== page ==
You Can’t Switch Off a Mother’s Love

by Katie Stifter

This is my guy!  He is funny, athletic, serious with a side of goofy, and everyone likes him!   Looking in from the outside you would never know that he lost his dad when he was just 6 years old. You wouldn’t know the impact that loss has had on his heart and how much he misses his daddy!

But I know his heart, a mother always does.  I am the keeper of his heart and I take my job very seriously.  If I could take away his pain and add it to mine I would do it in a heartbeat!  But I can’t.  Yet, I have to find a way to help him cope, move forward and live a happy life despite the pain.  We as grieving mothers have to teach our children to “move forward” while we grieve the loss of their father-  Not to mention, run a household, support our family financially, along with taking care of our children’s physical, emotional and spiritual well being (and somehow grieve and take care of our own needs). It seems like an impossible job.  But just as a mother would take her child’s pain away if she could, we find a way to juggle, finagle, and claw our way through the depths of grief to make a healthy path for our children.

When you are a mother whose children have experienced the loss of a parent- worry and guilt follow.  You question all of your decisions, because you are the only one left to make them.  You worry that the grief will have lasting effects on your children that you won’t be able to repair, that their life will turn out negative, and the worst fear of them all is that you as mother simply  aren’t enough.  

No matter how much I have worked to help ensure a healthy path for my children: including all the coping skills instilled, the hugs given, the modeling of self-care I tried to provide, and the continued conversations about feelings regarding the loss of their dad, I can see the ripple and waves that grief has brought to my young child’s life. This sweet boy, that his late father would describe as the most empathetic person he had ever met, began to worry excessively about his mom. He was worried I didn’t love him, that I loved others more than him, that when I would leave the house I wouldn’t return, and the worst fear that I too would die.  All very reasonable concerns, when you have experienced loss at a young age.  The behaviors from these feelings were all aimed at me and would come out in a variety of ways- obsessive calling to see when I would be home, becoming angry if I would show love to others, and many tearful moments when confronted by these behaviors.   This is the wave of grief that he was living but he was to young  to understand that the  anger he exhibits on the outside is really his fear of loss on the inside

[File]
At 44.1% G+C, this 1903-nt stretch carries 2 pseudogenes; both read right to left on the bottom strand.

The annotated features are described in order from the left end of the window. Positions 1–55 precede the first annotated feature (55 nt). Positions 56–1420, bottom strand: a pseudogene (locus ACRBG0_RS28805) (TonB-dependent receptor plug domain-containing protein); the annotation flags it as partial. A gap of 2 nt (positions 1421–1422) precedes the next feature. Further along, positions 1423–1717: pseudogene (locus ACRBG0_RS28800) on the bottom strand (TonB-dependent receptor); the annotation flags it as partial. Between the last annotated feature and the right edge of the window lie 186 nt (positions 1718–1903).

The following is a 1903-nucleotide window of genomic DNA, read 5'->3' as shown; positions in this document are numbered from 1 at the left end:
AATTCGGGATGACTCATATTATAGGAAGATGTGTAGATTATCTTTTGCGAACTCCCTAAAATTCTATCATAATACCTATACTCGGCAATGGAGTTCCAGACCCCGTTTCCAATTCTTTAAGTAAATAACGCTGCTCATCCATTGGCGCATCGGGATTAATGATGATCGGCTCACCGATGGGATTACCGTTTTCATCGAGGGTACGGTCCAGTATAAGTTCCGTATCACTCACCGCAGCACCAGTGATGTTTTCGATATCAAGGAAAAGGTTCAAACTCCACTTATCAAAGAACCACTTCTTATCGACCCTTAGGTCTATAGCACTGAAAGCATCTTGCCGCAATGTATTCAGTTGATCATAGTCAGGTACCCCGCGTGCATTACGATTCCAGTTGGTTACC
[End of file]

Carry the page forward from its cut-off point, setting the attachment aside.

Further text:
So what is a mother to do?  Of course, I bare the burden of his emotions, the outbursts, and tears.  In my head and heart all I want for him is to have his father and be that boy pre-loss.  It takes a toll on a mother, already stretched to thin with life and grief.  The guilt and worry of parenting through loss are ever presently lurking.  I wasn’t getting through to him that I loved him unconditionally and that I would never stop. I decided it was time to seek outside help.  Which as a widow, you get used to handling it all of your own- but widowhood has taught me the importance of putting pride aside and accepting help for the well-being of yourself and children! So we scheduled an appointment with a counselor.  He needed it, I needed it…

He had been to the school counselor early in loss, which had been very helpful, so he knew what it would be like to talk to someone.  After the initial routine questions of his background and health the counselor asked if I could step away so they could speak alone.  That was a hard walk away, as I said before I had always been the keeper of his heart, but I knew that there were others put in this world to help me tend it.  I waited impatiently until the session ended.

After the session he came and gave me the biggest hug.  I didn’t want to pry because I wanted him to feel like he could have the privacy to work through his grief with his new counselor.  All I said was “how did it go?”  His eyes welled up and he hugged me tight, and said something that I will never forget.  “You can’t switch off a mother’s love.”  I replied “that’s right.”  He proceeded “even if a mom could she would never turn the switch.”  And just like that we as a mother and son began to heal. 

There will be many more ups and downs in our grief journey but what I want others that have experienced loss to know is that grief impacts our lives and our loved ones so differently one person’s wave may only be another person’s tidal wave. Be gentle on yourself, accept help, or seek out help if you feel it necessary.  If you have children know that you are doing your very best as you navigate this uncharted territory of loss.  But most importantly: You are not alone! You are enough!  Because you can never switch off a mother’s love❤️ 

-Katie Stifter

Blog: http://www.thewickedwidow.com

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